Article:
Lessons for CPGs from Expo West
A few of us at Traction just got back from Natural Products Expo West last week. Wow. What a show!
Over 80,000 people convened to get business done in the 1.6 million square foot Anaheim Convention Center (that’s 28 football fields if you’re counting). Here are a few lessons we believe are vital for CPG marketers to consider.
- Brand distinctly. There were 3,692 exhibitors crammed into endless rows of booths, scrapping to make an impression on buyers. Seeing them all side-by-side underscored just how incredibly important it is to have a visually distinct brand today. Good design is important, but just as important is being unique. There were many brands that had beautiful graphic design that was completely on trend—but still blended into the woodwork because that design wasn’t distinct. It was so on trend, it was invisible. The shelf is a war zone—your visual brand identity is the most important weapon you have to put up a fight.
Plant-a-mania is busting loose. Feed me, Seymour! There was no greater frenzy than the line to grab a sample at the Impossible Food and Beyond Meat booths. Perhaps that’s no surprise because so many folks are whispering about the magical meatless burgers, but the plant-based craze did not come close to stopping there. Plant-based foods were everywhere—perhaps more places than they should have been (I’m looking at you, plant-based scrambled eggs).
Vegetarian-ish. The handful of products that are based on true consumer insight are destined to be breakout successes. One stand-out for me was Hormel’s Applegate Farms, who observed that while a huge number of people are wanting to eat more plants and less meat, very few of those people are actually going full-on vegan or vegetarian. Their solution? Less meat instead of no meat—The Great Organic Blend Burger blends turkey and mushrooms into one really tasty burger. I’m buying Hormel stock on this one.
CBD is growing like a… weed. Um, speaking of plants… CBD products were everywhere. In drinks, in lotions, in gummy bears, in dog treats. There were over 170 vendors hawking some kind of hemp or cannabis product, but nothing was more persistent than CBD, which basically provides the medicinal benefits of marijuana without the psychoactive part (THC) that makes you stoned. This is an important opportunity because not only will many of these CBD brands become big in their own right, there is a great opportunity for non-CBD specific brands to start offering CBD options within their product portfolio.
- Purpose power. It is very easy for folks in ad-land to read reviews of Super Bowl ads and make judgement on the viability of purpose-driven branding based on how it’s worked for brands like Gillette and Nike. I will say that without a doubt at a convention filled with thousands of companies vying to differentiate themselves, brands that are truly committed to brand purpose—like The Soulfull Project who donates one hot cereal meal to food banks for every meal sold and Hope Hummus who used their booth to raise awareness of suicide rather than just hawk their products—really stood out. These are brands that have more than just a product, but a story, and more than anything else, consumers connect with great stories.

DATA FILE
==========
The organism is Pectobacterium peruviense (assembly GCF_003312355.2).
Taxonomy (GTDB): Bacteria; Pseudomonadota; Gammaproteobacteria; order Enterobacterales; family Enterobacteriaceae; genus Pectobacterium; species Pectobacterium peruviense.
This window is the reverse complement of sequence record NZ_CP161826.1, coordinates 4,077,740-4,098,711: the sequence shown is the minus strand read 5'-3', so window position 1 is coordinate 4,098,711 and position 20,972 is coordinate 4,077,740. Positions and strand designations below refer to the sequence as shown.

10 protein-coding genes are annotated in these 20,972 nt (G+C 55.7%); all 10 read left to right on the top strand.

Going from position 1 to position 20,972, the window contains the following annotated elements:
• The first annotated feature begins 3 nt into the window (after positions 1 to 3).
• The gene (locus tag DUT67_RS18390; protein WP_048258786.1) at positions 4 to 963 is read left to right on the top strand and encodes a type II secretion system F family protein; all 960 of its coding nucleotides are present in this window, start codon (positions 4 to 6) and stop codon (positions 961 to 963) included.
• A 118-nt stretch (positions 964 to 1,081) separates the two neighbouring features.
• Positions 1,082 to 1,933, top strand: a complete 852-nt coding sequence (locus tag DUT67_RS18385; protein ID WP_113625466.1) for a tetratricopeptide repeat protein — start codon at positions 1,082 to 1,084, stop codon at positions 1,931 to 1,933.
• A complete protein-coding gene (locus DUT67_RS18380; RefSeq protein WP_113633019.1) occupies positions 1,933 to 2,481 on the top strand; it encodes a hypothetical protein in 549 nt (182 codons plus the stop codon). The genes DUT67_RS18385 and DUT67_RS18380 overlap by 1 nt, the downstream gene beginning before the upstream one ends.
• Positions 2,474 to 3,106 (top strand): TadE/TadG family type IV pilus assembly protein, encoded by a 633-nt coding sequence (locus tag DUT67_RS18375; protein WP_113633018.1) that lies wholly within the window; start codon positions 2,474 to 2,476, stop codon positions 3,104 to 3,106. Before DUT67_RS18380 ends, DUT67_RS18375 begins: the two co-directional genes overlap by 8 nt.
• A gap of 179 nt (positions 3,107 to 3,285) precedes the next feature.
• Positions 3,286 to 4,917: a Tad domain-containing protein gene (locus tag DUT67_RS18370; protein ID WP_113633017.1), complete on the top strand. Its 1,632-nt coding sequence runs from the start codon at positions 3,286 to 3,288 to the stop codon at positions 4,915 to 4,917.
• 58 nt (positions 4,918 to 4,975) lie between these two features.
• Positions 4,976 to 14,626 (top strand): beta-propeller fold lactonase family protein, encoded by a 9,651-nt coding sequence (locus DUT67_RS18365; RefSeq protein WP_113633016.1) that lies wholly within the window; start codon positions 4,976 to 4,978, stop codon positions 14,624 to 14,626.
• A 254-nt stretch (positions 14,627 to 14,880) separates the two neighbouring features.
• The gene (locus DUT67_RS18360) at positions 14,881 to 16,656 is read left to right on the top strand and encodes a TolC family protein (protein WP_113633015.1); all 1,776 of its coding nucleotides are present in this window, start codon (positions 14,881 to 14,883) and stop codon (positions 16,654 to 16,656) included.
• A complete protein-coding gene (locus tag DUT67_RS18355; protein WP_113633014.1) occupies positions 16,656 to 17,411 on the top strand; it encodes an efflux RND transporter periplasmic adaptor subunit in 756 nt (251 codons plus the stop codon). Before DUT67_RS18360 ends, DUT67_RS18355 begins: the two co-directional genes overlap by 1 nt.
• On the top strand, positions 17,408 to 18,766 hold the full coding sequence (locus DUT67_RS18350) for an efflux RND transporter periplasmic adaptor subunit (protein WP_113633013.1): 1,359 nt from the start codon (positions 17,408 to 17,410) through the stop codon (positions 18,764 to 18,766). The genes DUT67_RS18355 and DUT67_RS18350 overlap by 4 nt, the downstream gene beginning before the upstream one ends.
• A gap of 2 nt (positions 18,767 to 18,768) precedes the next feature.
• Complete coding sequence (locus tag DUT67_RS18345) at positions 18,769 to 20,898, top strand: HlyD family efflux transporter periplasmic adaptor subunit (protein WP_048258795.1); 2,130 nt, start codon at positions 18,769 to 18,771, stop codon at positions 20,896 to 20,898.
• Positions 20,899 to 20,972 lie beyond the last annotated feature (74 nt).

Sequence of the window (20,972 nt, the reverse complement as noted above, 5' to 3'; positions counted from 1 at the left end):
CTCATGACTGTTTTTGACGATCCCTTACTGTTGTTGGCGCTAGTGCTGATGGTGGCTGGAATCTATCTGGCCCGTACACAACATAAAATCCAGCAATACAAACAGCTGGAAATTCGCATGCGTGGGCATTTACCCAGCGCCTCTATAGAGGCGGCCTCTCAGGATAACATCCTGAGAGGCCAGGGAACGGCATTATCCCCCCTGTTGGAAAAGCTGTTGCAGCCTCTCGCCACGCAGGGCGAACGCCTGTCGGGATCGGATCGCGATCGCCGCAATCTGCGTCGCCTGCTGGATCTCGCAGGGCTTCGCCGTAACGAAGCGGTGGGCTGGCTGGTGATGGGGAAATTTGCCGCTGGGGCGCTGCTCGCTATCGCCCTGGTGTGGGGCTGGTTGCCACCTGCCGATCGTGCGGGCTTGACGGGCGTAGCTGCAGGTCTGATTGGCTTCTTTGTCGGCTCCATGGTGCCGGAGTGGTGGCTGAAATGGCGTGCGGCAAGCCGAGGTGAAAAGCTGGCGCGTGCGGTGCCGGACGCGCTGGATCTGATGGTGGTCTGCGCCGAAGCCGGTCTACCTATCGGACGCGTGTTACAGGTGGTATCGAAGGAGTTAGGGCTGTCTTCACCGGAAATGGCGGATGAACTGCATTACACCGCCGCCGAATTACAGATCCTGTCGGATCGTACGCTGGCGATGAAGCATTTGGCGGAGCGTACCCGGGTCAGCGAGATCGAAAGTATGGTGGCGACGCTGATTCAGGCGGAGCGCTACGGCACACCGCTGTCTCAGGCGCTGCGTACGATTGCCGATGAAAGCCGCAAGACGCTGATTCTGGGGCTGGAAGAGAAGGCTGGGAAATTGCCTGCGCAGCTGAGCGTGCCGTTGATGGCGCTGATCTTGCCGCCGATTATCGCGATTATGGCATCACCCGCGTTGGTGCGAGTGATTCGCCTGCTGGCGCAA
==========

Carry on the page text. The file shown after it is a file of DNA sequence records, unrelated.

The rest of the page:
Same product. New Story. I really loved what Sabra did at Expo West. Their product is hummus. It was hummus last year. It was hummus the year before. So, instead of just tossing out samples, they created an oasis in the middle of the convention floor. They created a sit-down restaurant where you could have a delicious r meal—with hummus as the main ingredient—prepared and served to you. This wasn’t just about giving conference goers a break from the chaos, however. It was a strategy to start to inspire using an old product—hummus—to be consumed in a new way.
- Gut instincts. I think it must be Gwyneth Paltrow's fault, but consumers are leaning into niche health trends like never before. For example, the concept of probiotics and a healthy gut spawned new brand introductions from a probiotic soda called Olipop to a probiotic counter cleaner called Counter Culture were all over the place. Other seemingly obscure trends are penetrating the mainstream with words like “keto” and “paleo” adorning packaging in place of things that “light” and “healthy” that used to give healthy-minded folks a nudge at the grocery store. The takeaway? Paleo products aren’t just for people on paleo diets. These are just new code words calling to the healthy-minded that over here are products that are a little bit better choices for you.
The power of DTC. Let’s be frank—not every consumer packaged good is going to be successful as a direct-to-consumer brand. People don’t go to 50 different stores to buy their groceries and they aren’t going to do that in a digital world either. BUT for those brands that can find a model and a reason for establishing a direct relationship with their customers, the reward is powerful. Supermarket shelves are incredibly competitive. So is shopping on Amazon. If you’re thinking about it, consider our 6 point plan for DTC for CPGs.
Trends are made to be broken. There was literally no end to the number of products that smushed together “on trend” ingredients into a bar, chip, cookie, shake or just some amorphous glop of quinoa and hemp covered in cacao. Meanwhile, brands that provided an experience that was unique—like freezers full of my/mo Mochi Ice Cream—or products that were completely off-trend like 4505 Meats Chicharrones (could fried pork skins be any less plant-based?) really stood out. When the whole world zigs, you might want to consider a zag.